We had some incredible sponsors at the Grow Retreat and all our sponsors are chosen because of their ability to add value just by being part of our event!
Check out some of the value-bombs dropped by Michael Gugliotti with SWBC’s PEO (Professional Employers Organization) Division during his 15 minute interview with Stephanie!
What are some of the biggest mistakes you see people make when they're running their own HR that you can share with us?
The biggest mistake about the HR is running your own HR.
Few companies are HR companies. If you’re a roofer, you're doing roofing -- you're not doing HR.
For example, if you’re not an auto mechanic you don’t change your own oil. You outsource it and let an expert do it.
A lot of business owners try to think, “Hey, I know this. I can Google it.” or they believe that HR scandals won’t happen to them, or “I've got a friend that's been doing this for 20 years this way.” And that's where they end up running into problems.
Way too often people try and do what others are doing, for example, they will hire someone as a 1099 when they probably aren’t. If the IRS catches that, you might be in the back of the business journal with a tax lien on your 941 and none of us want to end up publicly called out for not paying taxes properly!
The biggest thing is making sure that those processes are done correctly and legally.
What is your best tip for retention with your employees?
When it comes to Human Resources, perception is reality.
What's the first impression an employee gets when you hire them? Is it this discombobulated mess? “I think I got your I-9 here... I think I've got this over here… Time off? Well, kind of just let me know when you want to take it.”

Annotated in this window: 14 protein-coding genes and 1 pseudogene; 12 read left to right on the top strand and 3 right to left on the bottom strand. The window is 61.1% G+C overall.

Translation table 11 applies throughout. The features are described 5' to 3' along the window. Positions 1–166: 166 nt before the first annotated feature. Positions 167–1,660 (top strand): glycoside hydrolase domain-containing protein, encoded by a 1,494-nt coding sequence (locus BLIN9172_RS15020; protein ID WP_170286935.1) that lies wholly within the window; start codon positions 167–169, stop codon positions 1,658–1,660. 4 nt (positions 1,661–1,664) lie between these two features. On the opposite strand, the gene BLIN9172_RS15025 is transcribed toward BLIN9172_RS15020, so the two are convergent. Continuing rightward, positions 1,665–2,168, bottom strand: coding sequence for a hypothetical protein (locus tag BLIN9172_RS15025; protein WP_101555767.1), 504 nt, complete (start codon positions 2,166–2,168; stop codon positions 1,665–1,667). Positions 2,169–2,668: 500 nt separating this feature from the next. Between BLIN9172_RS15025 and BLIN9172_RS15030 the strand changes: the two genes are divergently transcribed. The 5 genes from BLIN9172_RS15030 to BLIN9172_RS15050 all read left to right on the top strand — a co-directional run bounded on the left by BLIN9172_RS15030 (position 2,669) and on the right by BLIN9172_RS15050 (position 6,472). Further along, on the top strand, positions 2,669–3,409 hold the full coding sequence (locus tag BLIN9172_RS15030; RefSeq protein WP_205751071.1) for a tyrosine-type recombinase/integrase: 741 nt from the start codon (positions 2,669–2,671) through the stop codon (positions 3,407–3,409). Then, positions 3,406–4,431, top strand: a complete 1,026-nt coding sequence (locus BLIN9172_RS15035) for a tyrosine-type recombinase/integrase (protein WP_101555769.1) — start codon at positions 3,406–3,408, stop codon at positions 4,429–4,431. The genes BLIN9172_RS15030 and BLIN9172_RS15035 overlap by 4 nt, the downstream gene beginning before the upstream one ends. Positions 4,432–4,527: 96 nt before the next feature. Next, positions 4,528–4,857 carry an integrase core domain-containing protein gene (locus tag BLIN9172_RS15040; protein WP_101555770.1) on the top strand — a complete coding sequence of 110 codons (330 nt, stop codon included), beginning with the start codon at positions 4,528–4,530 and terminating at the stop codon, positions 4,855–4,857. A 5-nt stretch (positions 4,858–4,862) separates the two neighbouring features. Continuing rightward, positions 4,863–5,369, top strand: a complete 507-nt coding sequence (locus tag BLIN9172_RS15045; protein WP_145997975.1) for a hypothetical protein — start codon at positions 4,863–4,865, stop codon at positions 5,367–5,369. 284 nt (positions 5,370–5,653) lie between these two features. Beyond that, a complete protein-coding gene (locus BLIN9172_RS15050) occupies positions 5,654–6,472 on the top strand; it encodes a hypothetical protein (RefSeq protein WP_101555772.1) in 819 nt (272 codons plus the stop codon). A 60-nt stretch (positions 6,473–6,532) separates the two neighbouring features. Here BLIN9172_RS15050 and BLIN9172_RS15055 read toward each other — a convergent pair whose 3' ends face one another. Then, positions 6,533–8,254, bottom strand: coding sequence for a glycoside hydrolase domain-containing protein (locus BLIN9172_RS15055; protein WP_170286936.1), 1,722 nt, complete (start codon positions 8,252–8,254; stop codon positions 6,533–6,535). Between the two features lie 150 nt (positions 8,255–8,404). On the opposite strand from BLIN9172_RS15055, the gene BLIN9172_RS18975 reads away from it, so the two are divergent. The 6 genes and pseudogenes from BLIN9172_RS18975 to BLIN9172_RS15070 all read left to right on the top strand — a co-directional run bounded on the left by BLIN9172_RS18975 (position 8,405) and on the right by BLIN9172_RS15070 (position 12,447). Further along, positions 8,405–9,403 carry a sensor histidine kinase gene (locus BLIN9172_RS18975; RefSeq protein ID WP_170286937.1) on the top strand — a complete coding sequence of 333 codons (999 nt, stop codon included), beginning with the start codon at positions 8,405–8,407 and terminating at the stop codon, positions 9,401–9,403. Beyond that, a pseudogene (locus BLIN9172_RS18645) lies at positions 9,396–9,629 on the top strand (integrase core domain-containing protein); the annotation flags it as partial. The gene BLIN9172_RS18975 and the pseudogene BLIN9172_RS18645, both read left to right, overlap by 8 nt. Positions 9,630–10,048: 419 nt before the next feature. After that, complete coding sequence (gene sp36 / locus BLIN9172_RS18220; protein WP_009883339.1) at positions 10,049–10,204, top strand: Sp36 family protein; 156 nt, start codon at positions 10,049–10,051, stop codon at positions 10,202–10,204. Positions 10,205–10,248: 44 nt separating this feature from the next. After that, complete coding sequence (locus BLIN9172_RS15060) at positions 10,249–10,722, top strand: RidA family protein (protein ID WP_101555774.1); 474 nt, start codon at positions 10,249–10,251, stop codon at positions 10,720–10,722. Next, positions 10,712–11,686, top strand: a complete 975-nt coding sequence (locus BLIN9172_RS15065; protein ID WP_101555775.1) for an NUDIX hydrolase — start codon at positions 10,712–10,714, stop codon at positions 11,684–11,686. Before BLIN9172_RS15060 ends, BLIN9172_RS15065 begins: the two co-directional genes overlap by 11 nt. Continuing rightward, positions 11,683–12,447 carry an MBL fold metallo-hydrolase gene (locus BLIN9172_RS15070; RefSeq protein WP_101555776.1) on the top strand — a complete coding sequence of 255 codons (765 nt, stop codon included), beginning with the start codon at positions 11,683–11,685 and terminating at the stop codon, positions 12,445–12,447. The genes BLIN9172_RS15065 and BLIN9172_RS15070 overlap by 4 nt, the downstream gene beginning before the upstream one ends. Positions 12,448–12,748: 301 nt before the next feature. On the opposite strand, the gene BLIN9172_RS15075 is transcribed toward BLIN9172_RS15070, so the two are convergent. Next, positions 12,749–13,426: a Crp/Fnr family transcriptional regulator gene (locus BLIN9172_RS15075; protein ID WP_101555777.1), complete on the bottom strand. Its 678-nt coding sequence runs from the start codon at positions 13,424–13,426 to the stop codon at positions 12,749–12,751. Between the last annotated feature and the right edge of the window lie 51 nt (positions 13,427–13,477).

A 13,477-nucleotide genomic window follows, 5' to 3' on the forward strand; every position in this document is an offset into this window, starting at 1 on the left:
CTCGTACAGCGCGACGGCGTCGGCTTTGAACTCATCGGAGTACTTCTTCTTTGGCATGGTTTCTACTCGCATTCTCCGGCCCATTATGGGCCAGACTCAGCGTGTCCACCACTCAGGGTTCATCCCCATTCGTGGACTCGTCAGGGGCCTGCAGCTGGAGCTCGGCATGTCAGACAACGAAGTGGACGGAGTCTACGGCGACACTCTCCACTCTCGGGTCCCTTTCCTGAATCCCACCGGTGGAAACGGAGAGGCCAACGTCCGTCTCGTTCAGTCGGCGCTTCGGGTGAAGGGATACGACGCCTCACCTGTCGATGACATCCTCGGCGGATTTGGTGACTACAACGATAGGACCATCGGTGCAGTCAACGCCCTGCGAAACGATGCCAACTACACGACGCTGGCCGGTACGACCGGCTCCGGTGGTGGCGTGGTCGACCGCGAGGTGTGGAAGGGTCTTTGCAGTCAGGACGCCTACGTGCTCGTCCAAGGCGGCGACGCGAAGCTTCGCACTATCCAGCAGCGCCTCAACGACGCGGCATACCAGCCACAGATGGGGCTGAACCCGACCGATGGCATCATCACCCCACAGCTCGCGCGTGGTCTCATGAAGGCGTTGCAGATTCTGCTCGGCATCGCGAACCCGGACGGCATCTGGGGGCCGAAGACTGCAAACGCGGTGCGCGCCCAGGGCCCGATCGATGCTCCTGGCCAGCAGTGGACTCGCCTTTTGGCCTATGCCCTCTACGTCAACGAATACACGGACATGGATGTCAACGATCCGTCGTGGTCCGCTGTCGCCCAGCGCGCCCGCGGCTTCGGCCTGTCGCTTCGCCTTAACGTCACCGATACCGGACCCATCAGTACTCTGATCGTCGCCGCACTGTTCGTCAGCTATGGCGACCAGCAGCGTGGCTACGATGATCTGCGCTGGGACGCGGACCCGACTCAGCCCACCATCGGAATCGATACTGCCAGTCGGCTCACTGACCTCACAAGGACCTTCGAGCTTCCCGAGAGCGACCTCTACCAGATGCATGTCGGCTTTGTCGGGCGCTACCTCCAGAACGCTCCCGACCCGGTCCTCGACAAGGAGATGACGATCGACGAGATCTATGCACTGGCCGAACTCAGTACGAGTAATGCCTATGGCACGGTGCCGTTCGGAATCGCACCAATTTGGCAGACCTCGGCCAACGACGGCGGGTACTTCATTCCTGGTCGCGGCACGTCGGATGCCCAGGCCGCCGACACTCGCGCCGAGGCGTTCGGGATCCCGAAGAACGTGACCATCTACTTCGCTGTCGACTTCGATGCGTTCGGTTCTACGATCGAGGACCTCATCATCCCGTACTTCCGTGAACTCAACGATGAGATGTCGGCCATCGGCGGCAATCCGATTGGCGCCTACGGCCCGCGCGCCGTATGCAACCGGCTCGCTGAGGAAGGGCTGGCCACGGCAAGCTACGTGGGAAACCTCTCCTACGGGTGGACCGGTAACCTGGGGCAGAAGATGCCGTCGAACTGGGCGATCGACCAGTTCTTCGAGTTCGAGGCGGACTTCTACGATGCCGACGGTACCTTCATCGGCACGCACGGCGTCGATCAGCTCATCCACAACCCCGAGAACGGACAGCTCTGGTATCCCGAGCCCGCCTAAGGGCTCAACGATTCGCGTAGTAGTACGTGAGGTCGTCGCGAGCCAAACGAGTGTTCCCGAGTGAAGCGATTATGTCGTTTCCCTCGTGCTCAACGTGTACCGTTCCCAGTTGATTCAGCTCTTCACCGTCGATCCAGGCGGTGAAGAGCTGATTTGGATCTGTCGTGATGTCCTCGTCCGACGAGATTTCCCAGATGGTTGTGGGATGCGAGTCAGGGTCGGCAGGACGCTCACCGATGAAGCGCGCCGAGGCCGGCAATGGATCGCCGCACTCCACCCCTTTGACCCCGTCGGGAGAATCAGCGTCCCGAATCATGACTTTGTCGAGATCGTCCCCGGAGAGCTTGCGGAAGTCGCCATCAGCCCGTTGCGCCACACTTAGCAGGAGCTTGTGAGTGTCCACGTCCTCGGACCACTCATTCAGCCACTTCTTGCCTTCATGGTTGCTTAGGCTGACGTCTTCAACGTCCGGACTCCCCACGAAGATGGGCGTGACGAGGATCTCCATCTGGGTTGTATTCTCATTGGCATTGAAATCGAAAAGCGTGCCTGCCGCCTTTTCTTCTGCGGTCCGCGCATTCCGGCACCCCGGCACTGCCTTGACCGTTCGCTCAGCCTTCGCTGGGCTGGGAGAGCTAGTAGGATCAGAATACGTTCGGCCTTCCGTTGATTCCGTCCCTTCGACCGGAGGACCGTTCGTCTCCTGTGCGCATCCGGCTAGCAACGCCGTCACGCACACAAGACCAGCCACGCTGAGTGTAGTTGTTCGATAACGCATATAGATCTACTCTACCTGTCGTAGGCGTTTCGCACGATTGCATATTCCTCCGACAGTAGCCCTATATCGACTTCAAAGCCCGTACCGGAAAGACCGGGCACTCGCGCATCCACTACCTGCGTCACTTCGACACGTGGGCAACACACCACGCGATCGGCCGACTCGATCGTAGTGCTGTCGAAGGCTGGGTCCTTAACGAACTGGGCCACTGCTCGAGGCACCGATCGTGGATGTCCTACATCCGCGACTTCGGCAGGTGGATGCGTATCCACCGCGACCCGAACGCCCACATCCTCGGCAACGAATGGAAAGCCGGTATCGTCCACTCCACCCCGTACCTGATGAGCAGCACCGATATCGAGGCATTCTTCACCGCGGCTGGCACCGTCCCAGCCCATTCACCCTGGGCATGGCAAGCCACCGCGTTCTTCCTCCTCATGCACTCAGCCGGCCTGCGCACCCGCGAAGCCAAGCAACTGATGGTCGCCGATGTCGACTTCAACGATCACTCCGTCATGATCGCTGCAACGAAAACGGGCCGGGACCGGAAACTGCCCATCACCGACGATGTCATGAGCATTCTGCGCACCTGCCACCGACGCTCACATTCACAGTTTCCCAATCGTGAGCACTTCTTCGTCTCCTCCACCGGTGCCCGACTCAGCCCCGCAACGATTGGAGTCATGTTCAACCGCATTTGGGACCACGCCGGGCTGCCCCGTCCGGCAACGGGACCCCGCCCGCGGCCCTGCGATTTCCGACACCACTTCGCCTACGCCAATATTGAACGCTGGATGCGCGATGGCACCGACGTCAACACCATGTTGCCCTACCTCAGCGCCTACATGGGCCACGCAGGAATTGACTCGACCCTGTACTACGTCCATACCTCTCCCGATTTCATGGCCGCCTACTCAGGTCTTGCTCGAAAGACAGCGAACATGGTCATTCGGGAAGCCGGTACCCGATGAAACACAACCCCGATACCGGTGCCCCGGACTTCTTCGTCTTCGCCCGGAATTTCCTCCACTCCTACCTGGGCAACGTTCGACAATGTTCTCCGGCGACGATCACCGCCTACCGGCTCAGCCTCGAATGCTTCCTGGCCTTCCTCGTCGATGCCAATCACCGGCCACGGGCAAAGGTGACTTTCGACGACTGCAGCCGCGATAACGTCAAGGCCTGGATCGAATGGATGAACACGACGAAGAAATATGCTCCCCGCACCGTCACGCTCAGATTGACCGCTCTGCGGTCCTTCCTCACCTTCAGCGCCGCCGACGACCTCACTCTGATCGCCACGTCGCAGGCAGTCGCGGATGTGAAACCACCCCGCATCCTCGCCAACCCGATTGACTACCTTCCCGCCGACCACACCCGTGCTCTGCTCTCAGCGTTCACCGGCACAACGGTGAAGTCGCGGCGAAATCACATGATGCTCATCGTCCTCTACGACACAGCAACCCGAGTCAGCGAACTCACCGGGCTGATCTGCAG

If that happens, and it does, a lot! Your new employee is starting to think “Man, did I make the right choice by coming to work here?”
Or do they come into a well oiled machine and think “Wow. Yeah, this is a small company. But they've got their stuff together and I need to too and I want to work here!”
Their impression of the company can either retain an employee or help them leave.
(A sidenote from Steph: In a recent study, it was discovered that most employees leave a business within a year and decide if they’re going to stick around in the company long term within the first six weeks. So first impressions matter!)
And you want them to stay.
If you have an employee turnover, that turnover and retraining to get the new employee to the same level that the person just left, it costs about 30% of their total salary. So if it's a $50,000 employee, you're talking several thousand dollars that you're losing just to replace someone.
It's a lot less expensive to keep a client than to go get a new one, and it's the same thing with employees. You make a lot more if you can keep your employees, than having to go out and get new ones and replacing them.
(If you want some tips on hiring